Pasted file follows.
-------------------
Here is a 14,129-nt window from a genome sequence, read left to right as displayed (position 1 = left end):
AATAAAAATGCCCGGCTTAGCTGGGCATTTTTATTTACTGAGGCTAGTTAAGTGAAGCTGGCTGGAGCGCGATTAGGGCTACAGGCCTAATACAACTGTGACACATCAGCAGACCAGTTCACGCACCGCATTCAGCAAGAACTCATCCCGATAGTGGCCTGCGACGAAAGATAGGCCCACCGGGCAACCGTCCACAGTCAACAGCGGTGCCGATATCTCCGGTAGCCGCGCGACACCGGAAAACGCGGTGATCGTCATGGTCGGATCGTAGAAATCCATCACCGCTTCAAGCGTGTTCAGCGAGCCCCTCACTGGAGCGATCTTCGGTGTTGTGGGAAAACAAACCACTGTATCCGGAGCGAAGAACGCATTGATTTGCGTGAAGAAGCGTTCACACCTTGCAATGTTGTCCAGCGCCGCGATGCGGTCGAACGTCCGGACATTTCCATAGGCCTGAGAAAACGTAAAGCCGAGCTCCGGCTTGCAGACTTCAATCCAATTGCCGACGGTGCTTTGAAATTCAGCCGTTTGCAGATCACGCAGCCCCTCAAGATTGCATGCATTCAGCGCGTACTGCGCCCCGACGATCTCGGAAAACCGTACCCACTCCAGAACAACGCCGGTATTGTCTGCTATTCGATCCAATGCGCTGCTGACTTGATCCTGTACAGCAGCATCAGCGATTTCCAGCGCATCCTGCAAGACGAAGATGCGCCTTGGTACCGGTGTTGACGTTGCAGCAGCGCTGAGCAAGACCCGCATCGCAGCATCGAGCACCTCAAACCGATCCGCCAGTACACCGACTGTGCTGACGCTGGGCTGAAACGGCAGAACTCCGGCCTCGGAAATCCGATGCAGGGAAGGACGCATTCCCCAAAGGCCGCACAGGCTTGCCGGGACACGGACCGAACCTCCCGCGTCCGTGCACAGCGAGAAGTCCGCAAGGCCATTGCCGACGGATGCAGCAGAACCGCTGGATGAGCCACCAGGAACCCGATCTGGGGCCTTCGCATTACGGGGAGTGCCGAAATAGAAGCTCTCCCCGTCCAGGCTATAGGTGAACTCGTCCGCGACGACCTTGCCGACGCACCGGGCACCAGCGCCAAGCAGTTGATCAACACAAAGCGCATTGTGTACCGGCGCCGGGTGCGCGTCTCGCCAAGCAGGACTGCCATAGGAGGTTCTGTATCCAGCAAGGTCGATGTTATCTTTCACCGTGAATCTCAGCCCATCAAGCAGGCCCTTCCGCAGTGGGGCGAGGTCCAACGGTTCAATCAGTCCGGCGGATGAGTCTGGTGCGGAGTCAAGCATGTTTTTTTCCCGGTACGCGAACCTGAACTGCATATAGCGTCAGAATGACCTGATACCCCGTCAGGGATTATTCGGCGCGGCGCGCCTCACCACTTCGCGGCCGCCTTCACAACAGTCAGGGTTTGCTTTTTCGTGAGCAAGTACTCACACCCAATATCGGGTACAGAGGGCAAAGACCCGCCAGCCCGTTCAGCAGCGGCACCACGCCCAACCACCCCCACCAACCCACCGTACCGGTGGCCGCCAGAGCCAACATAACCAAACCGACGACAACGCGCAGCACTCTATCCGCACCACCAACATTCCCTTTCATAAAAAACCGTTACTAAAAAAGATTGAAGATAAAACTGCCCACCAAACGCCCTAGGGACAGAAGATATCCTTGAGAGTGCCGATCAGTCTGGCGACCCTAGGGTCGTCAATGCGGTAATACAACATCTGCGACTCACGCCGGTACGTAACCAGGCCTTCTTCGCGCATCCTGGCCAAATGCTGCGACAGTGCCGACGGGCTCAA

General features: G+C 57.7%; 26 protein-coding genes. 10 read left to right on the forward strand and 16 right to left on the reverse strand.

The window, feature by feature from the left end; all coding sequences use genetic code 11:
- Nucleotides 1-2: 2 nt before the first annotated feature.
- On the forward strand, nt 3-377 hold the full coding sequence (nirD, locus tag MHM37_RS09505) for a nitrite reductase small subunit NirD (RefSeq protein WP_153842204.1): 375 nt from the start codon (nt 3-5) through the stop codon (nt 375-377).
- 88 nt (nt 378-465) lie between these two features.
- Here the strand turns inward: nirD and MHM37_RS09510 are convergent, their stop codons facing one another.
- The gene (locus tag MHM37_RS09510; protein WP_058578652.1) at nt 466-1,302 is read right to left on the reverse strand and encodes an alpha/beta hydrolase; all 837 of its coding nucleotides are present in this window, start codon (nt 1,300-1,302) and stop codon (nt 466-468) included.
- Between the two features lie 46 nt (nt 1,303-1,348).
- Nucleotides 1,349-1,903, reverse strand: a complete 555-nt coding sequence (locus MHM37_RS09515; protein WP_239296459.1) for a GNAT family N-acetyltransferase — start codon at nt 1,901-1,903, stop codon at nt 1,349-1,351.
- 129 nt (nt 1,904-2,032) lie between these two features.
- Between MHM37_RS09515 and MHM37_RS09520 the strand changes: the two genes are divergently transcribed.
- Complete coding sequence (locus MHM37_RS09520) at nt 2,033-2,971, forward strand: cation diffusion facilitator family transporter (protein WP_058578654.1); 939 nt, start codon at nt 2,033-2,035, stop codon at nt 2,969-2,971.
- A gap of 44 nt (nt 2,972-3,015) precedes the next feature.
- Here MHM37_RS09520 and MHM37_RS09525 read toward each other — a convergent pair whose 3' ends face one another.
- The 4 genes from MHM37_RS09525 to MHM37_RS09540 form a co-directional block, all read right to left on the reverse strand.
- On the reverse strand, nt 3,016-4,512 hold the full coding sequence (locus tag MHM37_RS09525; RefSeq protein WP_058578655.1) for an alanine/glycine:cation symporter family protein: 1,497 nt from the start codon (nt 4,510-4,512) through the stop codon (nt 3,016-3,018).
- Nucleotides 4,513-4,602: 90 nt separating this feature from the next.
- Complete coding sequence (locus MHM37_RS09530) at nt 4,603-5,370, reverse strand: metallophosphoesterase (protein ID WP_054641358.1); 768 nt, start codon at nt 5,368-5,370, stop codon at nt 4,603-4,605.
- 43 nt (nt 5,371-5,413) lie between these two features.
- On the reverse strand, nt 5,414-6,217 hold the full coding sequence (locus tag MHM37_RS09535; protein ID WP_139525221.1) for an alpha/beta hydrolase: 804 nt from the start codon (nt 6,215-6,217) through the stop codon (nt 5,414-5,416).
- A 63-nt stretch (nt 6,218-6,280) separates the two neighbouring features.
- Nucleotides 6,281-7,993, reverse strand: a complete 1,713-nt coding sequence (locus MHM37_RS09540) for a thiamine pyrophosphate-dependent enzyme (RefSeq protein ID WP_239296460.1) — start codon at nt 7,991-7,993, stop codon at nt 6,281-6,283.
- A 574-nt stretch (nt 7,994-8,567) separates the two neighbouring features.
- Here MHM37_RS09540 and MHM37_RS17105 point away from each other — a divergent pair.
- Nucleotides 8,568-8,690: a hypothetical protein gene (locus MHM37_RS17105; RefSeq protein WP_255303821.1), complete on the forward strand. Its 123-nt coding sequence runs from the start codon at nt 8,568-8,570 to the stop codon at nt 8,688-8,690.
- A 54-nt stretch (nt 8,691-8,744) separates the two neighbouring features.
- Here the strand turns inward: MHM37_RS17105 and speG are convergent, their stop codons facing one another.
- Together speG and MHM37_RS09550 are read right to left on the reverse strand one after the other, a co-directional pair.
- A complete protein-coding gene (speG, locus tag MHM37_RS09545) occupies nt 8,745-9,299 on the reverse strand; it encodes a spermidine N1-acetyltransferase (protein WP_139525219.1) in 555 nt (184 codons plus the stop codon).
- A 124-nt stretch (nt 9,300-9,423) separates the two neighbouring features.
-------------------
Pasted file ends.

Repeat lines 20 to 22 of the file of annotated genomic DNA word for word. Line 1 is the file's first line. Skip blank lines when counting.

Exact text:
- Complete coding sequence (locus MHM37_RS09530) at nt 4,603-5,370, reverse strand: metallophosphoesterase (protein ID WP_054641358.1); 768 nt, start codon at nt 5,368-5,370, stop codon at nt 4,603-4,605.
- 43 nt (nt 5,371-5,413) lie between these two features.
- On the reverse strand, nt 5,414-6,217 hold the full coding sequence (locus tag MHM37_RS09535; protein ID WP_139525221.1) for an alpha/beta hydrolase: 804 nt from the start codon (nt 6,215-6,217) through the stop codon (nt 5,414-5,416).